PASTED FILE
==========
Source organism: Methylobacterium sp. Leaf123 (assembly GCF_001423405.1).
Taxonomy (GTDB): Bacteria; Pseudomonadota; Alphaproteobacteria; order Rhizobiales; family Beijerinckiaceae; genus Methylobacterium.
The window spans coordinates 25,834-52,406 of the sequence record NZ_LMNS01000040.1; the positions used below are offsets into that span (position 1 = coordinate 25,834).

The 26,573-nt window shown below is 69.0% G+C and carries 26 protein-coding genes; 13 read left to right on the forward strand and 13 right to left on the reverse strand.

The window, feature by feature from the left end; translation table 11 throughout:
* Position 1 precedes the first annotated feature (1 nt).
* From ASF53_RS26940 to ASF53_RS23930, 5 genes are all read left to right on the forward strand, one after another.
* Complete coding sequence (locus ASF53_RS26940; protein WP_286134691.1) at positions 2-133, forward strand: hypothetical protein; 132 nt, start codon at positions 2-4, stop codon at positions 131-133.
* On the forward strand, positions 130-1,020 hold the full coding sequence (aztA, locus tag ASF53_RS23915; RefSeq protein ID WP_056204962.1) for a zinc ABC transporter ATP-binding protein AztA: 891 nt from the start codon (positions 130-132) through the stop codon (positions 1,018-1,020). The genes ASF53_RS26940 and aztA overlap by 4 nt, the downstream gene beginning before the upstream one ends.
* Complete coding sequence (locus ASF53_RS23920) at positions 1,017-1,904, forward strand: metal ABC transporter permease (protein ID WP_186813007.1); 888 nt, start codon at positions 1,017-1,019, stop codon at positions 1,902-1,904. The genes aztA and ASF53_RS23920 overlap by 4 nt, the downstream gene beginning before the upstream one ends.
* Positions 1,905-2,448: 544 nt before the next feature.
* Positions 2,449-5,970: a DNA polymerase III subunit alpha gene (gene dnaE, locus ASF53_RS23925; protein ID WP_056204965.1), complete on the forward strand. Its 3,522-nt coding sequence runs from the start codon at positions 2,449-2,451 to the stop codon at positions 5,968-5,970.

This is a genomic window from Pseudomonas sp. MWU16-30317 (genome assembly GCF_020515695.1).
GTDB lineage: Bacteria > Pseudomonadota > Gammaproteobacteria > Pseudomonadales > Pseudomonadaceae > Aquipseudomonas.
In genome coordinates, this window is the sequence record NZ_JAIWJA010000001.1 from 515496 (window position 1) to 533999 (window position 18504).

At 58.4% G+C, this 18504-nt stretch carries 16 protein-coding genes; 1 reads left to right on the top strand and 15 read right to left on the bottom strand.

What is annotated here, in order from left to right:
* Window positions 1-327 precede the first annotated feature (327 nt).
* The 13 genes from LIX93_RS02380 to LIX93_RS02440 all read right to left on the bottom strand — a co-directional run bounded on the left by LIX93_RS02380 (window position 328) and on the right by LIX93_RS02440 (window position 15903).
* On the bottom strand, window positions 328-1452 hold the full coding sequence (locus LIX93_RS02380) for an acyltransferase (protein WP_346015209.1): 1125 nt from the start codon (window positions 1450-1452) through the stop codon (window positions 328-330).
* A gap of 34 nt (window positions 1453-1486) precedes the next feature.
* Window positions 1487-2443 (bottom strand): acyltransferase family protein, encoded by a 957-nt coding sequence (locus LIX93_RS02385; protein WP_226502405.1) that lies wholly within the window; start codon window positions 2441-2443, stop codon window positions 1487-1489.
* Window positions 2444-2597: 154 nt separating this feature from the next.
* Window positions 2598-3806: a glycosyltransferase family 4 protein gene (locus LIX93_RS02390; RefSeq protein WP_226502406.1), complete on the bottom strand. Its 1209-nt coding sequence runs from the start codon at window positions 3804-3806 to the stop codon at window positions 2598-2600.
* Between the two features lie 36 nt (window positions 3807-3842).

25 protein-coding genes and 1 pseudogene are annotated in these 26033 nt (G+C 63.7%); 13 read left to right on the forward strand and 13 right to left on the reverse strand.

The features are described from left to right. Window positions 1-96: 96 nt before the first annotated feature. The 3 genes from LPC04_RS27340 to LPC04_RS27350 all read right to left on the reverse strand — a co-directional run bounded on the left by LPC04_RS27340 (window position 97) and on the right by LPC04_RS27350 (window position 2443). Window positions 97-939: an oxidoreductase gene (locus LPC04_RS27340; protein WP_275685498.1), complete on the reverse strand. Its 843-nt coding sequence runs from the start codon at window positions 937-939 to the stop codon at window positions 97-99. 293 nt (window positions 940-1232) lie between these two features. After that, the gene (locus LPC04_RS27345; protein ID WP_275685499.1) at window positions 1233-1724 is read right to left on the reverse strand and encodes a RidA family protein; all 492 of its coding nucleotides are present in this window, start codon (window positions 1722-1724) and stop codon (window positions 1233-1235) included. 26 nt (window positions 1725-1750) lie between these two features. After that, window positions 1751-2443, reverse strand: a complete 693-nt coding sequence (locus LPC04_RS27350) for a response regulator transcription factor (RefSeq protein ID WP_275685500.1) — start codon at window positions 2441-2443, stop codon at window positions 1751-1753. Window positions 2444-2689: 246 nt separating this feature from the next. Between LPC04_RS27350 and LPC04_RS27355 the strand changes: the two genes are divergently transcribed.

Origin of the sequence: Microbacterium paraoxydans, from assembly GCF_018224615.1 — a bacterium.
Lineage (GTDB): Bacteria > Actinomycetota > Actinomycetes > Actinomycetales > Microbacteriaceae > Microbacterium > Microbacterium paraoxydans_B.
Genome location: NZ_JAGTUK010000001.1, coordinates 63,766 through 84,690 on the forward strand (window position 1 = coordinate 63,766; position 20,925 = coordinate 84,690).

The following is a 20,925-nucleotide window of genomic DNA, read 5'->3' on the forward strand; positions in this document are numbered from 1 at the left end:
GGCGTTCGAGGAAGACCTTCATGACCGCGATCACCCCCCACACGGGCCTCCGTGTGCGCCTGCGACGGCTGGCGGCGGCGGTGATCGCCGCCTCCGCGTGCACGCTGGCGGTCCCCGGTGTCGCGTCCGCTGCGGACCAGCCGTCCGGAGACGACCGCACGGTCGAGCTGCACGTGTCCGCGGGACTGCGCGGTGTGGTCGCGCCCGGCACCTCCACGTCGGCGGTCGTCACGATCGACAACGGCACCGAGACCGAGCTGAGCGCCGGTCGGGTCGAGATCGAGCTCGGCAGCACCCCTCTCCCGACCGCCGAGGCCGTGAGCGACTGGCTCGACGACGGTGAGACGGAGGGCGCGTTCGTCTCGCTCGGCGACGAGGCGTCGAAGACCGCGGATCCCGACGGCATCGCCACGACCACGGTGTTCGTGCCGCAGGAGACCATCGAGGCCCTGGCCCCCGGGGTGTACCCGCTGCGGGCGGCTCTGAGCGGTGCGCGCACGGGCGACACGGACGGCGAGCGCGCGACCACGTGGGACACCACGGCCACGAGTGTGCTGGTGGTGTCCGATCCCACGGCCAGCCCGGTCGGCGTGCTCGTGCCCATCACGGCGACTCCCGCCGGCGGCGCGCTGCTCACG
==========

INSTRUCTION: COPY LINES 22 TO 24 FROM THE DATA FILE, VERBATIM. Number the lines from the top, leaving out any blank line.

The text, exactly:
* Window positions 1487-2443 (bottom strand): acyltransferase family protein, encoded by a 957-nt coding sequence (locus LIX93_RS02385; protein WP_226502405.1) that lies wholly within the window; start codon window positions 2441-2443, stop codon window positions 1487-1489.
* Window positions 2444-2597: 154 nt separating this feature from the next.
* Window positions 2598-3806: a glycosyltransferase family 4 protein gene (locus LIX93_RS02390; RefSeq protein WP_226502406.1), complete on the bottom strand. Its 1209-nt coding sequence runs from the start codon at window positions 3804-3806 to the stop codon at window positions 2598-2600.